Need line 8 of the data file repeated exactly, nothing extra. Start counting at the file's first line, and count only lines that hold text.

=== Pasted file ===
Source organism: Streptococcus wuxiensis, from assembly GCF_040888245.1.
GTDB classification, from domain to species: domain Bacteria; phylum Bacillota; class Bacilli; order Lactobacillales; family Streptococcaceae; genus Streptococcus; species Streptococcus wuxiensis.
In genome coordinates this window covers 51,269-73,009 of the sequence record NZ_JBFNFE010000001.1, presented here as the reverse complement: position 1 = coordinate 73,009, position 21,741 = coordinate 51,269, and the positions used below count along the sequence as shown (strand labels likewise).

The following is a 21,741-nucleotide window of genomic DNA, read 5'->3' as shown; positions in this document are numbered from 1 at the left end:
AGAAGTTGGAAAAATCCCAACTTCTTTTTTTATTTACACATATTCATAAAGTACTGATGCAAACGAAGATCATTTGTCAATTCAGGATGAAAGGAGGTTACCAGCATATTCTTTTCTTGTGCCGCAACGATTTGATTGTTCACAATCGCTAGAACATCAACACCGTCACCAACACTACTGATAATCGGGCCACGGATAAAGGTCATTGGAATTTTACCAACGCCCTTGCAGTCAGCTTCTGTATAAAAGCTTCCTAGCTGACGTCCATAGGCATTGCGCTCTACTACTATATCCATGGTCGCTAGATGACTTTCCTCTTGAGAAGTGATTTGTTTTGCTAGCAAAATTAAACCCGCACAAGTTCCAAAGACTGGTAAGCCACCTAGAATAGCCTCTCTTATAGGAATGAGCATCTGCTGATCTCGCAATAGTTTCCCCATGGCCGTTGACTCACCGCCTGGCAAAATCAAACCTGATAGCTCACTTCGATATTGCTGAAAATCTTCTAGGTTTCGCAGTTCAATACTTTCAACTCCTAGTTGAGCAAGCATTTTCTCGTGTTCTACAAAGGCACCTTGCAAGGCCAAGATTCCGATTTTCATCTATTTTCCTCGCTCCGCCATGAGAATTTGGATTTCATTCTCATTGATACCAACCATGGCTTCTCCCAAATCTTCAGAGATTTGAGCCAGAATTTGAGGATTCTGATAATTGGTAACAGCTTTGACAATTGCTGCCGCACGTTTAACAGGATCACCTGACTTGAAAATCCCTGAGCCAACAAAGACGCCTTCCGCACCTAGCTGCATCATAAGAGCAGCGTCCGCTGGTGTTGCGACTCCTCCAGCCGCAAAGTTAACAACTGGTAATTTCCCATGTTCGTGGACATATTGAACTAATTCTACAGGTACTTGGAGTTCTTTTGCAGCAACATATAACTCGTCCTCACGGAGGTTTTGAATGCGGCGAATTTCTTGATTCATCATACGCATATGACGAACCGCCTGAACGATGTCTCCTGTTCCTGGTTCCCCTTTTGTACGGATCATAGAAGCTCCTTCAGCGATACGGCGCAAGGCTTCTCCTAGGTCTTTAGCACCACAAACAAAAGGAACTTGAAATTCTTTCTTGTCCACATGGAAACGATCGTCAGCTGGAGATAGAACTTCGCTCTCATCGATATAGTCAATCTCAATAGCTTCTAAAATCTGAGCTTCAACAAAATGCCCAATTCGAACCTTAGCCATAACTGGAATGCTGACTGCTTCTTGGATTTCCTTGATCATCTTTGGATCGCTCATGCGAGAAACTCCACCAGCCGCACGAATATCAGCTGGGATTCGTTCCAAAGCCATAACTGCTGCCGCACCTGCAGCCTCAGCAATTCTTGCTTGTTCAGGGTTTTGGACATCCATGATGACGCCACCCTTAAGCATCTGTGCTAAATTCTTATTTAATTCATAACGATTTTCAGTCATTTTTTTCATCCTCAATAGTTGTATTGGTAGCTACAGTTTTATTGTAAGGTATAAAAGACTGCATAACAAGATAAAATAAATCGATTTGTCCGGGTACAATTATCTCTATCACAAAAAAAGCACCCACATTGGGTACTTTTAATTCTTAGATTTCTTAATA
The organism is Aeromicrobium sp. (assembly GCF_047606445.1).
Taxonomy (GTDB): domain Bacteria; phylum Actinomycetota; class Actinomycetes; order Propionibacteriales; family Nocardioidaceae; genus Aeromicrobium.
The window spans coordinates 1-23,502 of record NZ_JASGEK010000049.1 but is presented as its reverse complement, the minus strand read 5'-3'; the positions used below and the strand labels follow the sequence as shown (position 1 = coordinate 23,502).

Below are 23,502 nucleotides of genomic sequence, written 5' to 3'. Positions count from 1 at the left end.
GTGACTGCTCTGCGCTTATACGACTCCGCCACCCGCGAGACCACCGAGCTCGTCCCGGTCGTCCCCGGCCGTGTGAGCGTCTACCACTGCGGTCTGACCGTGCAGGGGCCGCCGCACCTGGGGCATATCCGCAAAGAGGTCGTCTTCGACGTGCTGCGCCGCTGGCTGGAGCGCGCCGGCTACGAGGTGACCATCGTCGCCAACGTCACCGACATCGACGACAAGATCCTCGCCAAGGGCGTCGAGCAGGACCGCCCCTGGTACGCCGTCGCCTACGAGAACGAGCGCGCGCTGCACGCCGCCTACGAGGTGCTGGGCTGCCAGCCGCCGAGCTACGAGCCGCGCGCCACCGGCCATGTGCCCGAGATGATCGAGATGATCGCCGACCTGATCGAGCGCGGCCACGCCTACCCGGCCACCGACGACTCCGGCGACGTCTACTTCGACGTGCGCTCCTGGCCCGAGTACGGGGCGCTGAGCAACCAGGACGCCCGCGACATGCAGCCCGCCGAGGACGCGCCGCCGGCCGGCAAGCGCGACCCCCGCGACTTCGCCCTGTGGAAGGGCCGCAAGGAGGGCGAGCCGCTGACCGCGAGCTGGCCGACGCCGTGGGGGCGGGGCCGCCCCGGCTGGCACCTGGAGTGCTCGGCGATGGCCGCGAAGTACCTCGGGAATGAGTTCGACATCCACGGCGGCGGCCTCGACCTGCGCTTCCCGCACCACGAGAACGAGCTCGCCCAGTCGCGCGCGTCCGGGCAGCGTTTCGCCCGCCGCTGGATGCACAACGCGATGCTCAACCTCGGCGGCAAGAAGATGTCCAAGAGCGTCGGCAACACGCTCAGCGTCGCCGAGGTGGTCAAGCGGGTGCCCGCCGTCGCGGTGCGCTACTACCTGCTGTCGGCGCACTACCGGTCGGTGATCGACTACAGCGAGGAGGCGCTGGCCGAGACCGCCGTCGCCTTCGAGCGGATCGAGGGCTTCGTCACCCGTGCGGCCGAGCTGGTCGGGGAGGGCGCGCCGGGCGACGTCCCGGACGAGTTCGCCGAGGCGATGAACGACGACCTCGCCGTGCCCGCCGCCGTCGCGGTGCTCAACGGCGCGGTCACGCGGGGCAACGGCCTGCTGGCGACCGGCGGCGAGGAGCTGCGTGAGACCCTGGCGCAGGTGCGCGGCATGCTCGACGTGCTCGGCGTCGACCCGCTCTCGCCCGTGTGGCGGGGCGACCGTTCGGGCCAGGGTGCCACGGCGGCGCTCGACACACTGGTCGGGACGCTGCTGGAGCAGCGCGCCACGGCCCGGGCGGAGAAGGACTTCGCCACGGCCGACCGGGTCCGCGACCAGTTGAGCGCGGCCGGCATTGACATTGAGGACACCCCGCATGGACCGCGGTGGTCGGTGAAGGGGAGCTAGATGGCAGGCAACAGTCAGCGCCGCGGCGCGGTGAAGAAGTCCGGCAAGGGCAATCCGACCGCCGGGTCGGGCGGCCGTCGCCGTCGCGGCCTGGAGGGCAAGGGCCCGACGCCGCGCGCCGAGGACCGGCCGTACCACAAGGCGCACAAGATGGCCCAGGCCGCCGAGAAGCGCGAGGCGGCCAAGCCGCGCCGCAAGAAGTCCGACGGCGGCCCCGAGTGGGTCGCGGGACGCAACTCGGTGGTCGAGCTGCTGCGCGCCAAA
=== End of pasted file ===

The window spans coordinates 1-23,502 of record NZ_JASGEK010000049.1 but is presented as its reverse complement, the minus strand read 5'-3'; the positions used below and the strand labels follow the sequence as shown (position 1 = coordinate 23,502).